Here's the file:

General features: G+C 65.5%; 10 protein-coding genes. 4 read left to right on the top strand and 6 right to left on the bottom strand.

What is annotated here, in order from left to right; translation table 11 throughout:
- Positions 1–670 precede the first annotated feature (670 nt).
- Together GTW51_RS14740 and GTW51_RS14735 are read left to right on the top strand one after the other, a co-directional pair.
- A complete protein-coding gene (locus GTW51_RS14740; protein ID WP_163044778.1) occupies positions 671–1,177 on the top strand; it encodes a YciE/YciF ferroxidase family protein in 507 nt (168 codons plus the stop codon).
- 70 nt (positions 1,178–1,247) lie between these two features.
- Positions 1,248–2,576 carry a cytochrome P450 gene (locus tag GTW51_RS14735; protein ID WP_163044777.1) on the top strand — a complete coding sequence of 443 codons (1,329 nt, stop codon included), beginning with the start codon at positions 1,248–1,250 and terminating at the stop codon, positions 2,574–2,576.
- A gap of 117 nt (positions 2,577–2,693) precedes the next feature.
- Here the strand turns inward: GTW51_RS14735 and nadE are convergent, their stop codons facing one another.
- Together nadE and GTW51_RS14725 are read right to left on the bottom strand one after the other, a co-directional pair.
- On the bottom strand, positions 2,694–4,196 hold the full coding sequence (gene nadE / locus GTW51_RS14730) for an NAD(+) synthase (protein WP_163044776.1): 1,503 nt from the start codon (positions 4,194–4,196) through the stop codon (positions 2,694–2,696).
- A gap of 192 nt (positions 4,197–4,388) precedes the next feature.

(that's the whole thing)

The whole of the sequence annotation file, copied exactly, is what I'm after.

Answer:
General features: G+C 65.5%; 10 protein-coding genes. 4 read left to right on the top strand and 6 right to left on the bottom strand.

What is annotated here, in order from left to right; translation table 11 throughout:
- Positions 1–670 precede the first annotated feature (670 nt).
- Together GTW51_RS14740 and GTW51_RS14735 are read left to right on the top strand one after the other, a co-directional pair.
- A complete protein-coding gene (locus GTW51_RS14740; protein ID WP_163044778.1) occupies positions 671–1,177 on the top strand; it encodes a YciE/YciF ferroxidase family protein in 507 nt (168 codons plus the stop codon).
- 70 nt (positions 1,178–1,247) lie between these two features.
- Positions 1,248–2,576 carry a cytochrome P450 gene (locus tag GTW51_RS14735; protein ID WP_163044777.1) on the top strand — a complete coding sequence of 443 codons (1,329 nt, stop codon included), beginning with the start codon at positions 1,248–1,250 and terminating at the stop codon, positions 2,574–2,576.
- A gap of 117 nt (positions 2,577–2,693) precedes the next feature.
- Here the strand turns inward: GTW51_RS14735 and nadE are convergent, their stop codons facing one another.
- Together nadE and GTW51_RS14725 are read right to left on the bottom strand one after the other, a co-directional pair.
- On the bottom strand, positions 2,694–4,196 hold the full coding sequence (gene nadE / locus GTW51_RS14730) for an NAD(+) synthase (protein WP_163044776.1): 1,503 nt from the start codon (positions 4,194–4,196) through the stop codon (positions 2,694–2,696).
- A gap of 192 nt (positions 4,197–4,388) precedes the next feature.